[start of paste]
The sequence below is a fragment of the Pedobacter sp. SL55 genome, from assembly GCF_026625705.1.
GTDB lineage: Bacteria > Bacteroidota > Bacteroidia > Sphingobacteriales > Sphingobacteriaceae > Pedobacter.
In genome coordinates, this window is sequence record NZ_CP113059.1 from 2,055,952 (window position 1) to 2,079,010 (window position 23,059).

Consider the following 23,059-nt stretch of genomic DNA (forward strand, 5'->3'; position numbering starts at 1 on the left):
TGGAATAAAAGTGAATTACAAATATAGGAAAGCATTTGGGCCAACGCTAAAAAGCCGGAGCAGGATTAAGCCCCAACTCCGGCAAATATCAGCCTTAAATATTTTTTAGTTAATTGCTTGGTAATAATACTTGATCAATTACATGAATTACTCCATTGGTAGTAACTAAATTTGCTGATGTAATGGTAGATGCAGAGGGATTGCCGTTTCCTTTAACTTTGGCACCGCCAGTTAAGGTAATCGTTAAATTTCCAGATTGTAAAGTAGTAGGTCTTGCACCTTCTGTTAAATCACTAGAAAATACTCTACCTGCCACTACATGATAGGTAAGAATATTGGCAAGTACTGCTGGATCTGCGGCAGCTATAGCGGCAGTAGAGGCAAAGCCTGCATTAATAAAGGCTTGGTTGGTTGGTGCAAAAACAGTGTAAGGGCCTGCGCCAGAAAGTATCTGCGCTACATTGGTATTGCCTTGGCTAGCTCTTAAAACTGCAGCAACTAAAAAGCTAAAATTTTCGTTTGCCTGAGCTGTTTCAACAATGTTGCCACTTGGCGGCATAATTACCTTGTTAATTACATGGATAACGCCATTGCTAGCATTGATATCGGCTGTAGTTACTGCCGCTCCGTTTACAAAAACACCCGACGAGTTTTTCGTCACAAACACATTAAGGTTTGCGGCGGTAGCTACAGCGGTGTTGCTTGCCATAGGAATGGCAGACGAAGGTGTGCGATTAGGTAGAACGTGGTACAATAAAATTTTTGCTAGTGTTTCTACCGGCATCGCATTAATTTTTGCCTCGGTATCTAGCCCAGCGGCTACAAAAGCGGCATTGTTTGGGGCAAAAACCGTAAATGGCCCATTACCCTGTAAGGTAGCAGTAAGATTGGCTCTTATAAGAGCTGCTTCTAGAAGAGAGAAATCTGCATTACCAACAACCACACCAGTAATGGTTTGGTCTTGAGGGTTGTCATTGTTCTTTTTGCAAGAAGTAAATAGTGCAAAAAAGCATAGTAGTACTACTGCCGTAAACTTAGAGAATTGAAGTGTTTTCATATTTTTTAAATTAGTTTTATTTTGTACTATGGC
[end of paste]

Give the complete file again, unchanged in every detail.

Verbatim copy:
The sequence below is a fragment of the Pedobacter sp. SL55 genome, from assembly GCF_026625705.1.
GTDB lineage: Bacteria > Bacteroidota > Bacteroidia > Sphingobacteriales > Sphingobacteriaceae > Pedobacter.
In genome coordinates, this window is sequence record NZ_CP113059.1 from 2,055,952 (window position 1) to 2,079,010 (window position 23,059).

Consider the following 23,059-nt stretch of genomic DNA (forward strand, 5'->3'; position numbering starts at 1 on the left):
TGGAATAAAAGTGAATTACAAATATAGGAAAGCATTTGGGCCAACGCTAAAAAGCCGGAGCAGGATTAAGCCCCAACTCCGGCAAATATCAGCCTTAAATATTTTTTAGTTAATTGCTTGGTAATAATACTTGATCAATTACATGAATTACTCCATTGGTAGTAACTAAATTTGCTGATGTAATGGTAGATGCAGAGGGATTGCCGTTTCCTTTAACTTTGGCACCGCCAGTTAAGGTAATCGTTAAATTTCCAGATTGTAAAGTAGTAGGTCTTGCACCTTCTGTTAAATCACTAGAAAATACTCTACCTGCCACTACATGATAGGTAAGAATATTGGCAAGTACTGCTGGATCTGCGGCAGCTATAGCGGCAGTAGAGGCAAAGCCTGCATTAATAAAGGCTTGGTTGGTTGGTGCAAAAACAGTGTAAGGGCCTGCGCCAGAAAGTATCTGCGCTACATTGGTATTGCCTTGGCTAGCTCTTAAAACTGCAGCAACTAAAAAGCTAAAATTTTCGTTTGCCTGAGCTGTTTCAACAATGTTGCCACTTGGCGGCATAATTACCTTGTTAATTACATGGATAACGCCATTGCTAGCATTGATATCGGCTGTAGTTACTGCCGCTCCGTTTACAAAAACACCCGACGAGTTTTTCGTCACAAACACATTAAGGTTTGCGGCGGTAGCTACAGCGGTGTTGCTTGCCATAGGAATGGCAGACGAAGGTGTGCGATTAGGTAGAACGTGGTACAATAAAATTTTTGCTAGTGTTTCTACCGGCATCGCATTAATTTTTGCCTCGGTATCTAGCCCAGCGGCTACAAAAGCGGCATTGTTTGGGGCAAAAACCGTAAATGGCCCATTACCCTGTAAGGTAGCAGTAAGATTGGCTCTTATAAGAGCTGCTTCTAGAAGAGAGAAATCTGCATTACCAACAACCACACCAGTAATGGTTTGGTCTTGAGGGTTGTCATTGTTCTTTTTGCAAGAAGTAAATAGTGCAAAAAAGCATAGTAGTACTACTGCCGTAAACTTAGAGAATTGAAGTGTTTTCATATTTTTTAAATTAGTTTTATTTTGTACTATGGC